The Great War. A Skirmish between the Cossacks and the Austrians during the Capture of Galich


This print showing a scene of close combat involving infantry, cavalry, and explosions during the capture of Galich (in present-day Ukraine), is from the collection of World War I lubok posters held at the British Library. The caption explains: “From the headquarters of the Commander in Chief. From August 4 to 21, our left flank covered 220 versts, while on August 7 it was engaged in a continuous battle with the enemy. The main forces of the enemy established a strong position at Kamenka-Galich, where they were completely destroyed on August 18 and 19. In the lower reaches of the Hnyla Lipa alone, where the location of the enemy was disrupted on August 18, the enemy lost around 20,000 in dead and wounded.” This picture, like many others in the collection, was printed in the Moscow printing house of Ivan Sytin (1851–1934). By the 1880s, Sytin was the most popular and successful publisher of lubok pictures in Russia. He also published cheap popular books for workers and peasants, textbooks, and literature for children. The quality of this print is much better than many images from other printing houses—more colors and shades are neatly matched and more small details are available for the viewer. Lubok is a Russian word for popular prints created from woodcuts, engravings, etchings, or later, by using lithography. The prints were often characterized by simple, colorful graphics depicting a narrative, and could also include text. During World War I, lubok informed Russians about events on the frontlines, bolstered morale, and served as propaganda against enemy combatants.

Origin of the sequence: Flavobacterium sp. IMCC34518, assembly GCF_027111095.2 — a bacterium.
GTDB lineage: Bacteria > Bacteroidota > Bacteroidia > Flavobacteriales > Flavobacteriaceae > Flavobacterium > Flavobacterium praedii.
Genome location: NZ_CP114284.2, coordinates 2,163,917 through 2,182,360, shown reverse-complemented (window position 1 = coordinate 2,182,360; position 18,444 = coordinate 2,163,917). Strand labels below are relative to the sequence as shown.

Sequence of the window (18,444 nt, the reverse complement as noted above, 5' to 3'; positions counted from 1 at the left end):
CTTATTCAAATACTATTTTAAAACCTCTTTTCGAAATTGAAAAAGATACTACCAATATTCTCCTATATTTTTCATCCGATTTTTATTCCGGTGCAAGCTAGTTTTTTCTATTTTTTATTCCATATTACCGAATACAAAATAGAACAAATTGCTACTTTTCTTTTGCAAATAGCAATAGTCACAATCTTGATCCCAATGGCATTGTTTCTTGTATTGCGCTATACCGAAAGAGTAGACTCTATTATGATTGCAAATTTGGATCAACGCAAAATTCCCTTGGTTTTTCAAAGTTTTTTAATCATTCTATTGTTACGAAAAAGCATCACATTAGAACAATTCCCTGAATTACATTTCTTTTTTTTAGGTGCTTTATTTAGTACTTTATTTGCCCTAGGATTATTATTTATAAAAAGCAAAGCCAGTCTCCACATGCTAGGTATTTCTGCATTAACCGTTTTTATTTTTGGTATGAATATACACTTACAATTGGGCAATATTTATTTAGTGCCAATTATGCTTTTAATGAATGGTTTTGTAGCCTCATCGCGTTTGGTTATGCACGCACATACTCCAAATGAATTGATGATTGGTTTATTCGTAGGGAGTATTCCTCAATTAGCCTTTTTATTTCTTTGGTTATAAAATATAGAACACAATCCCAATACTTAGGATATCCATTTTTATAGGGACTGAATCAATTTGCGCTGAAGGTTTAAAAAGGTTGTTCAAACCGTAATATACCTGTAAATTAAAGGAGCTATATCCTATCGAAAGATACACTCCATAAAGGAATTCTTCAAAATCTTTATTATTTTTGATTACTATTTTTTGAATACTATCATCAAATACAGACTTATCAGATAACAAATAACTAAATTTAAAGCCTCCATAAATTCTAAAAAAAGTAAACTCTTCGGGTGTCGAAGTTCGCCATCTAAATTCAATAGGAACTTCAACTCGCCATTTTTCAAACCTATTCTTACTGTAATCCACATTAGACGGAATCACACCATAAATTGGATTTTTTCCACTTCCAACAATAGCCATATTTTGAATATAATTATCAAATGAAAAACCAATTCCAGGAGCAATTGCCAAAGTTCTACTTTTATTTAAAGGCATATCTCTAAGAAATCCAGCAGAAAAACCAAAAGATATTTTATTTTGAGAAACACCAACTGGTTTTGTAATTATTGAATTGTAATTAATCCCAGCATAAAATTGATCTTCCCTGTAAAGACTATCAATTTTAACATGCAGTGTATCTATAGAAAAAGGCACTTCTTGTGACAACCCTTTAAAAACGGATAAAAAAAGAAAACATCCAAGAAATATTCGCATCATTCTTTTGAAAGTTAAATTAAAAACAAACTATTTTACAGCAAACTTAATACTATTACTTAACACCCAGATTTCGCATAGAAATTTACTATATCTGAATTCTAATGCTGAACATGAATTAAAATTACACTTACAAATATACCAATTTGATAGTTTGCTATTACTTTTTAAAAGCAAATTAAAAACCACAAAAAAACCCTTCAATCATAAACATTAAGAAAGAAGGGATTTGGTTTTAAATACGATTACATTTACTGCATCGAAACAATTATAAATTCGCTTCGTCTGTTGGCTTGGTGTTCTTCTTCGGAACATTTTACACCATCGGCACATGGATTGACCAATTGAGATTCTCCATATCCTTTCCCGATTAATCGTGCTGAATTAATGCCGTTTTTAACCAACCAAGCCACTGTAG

Last updated: July 23, 2015